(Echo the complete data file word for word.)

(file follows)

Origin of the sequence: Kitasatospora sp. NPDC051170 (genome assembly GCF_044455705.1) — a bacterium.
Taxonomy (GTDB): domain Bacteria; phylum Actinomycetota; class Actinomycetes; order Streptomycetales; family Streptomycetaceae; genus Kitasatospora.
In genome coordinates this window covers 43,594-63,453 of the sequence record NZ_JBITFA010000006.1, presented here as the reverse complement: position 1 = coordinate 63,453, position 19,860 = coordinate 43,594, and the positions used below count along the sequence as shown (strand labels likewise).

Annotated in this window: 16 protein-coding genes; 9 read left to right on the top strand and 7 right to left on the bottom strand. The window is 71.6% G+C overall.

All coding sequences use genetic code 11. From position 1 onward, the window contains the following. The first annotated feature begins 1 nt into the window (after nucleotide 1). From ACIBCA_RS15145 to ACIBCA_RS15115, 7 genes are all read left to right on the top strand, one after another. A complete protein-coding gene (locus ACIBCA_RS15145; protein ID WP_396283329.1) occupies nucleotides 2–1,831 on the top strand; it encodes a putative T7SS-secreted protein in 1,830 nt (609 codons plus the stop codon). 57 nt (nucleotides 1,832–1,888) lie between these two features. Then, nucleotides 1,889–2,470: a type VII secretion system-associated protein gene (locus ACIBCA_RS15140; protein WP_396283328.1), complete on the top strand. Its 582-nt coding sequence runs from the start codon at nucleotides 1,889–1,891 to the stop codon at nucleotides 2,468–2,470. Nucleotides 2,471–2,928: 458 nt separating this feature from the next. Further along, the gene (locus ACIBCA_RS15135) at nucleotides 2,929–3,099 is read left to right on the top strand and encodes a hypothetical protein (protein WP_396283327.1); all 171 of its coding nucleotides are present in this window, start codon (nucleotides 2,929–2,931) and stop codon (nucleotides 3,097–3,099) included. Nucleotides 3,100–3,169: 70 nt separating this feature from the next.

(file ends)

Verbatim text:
Origin of the sequence: Kitasatospora sp. NPDC051170 (genome assembly GCF_044455705.1) — a bacterium.
Taxonomy (GTDB): domain Bacteria; phylum Actinomycetota; class Actinomycetes; order Streptomycetales; family Streptomycetaceae; genus Kitasatospora.
In genome coordinates this window covers 43,594-63,453 of the sequence record NZ_JBITFA010000006.1, presented here as the reverse complement: position 1 = coordinate 63,453, position 19,860 = coordinate 43,594, and the positions used below count along the sequence as shown (strand labels likewise).

Annotated in this window: 16 protein-coding genes; 9 read left to right on the top strand and 7 right to left on the bottom strand. The window is 71.6% G+C overall.

All coding sequences use genetic code 11. From position 1 onward, the window contains the following. The first annotated feature begins 1 nt into the window (after nucleotide 1). From ACIBCA_RS15145 to ACIBCA_RS15115, 7 genes are all read left to right on the top strand, one after another. A complete protein-coding gene (locus ACIBCA_RS15145; protein ID WP_396283329.1) occupies nucleotides 2–1,831 on the top strand; it encodes a putative T7SS-secreted protein in 1,830 nt (609 codons plus the stop codon). 57 nt (nucleotides 1,832–1,888) lie between these two features. Then, nucleotides 1,889–2,470: a type VII secretion system-associated protein gene (locus ACIBCA_RS15140; protein WP_396283328.1), complete on the top strand. Its 582-nt coding sequence runs from the start codon at nucleotides 1,889–1,891 to the stop codon at nucleotides 2,468–2,470. Nucleotides 2,471–2,928: 458 nt separating this feature from the next. Further along, the gene (locus ACIBCA_RS15135) at nucleotides 2,929–3,099 is read left to right on the top strand and encodes a hypothetical protein (protein WP_396283327.1); all 171 of its coding nucleotides are present in this window, start codon (nucleotides 2,929–2,931) and stop codon (nucleotides 3,097–3,099) included. Nucleotides 3,100–3,169: 70 nt separating this feature from the next.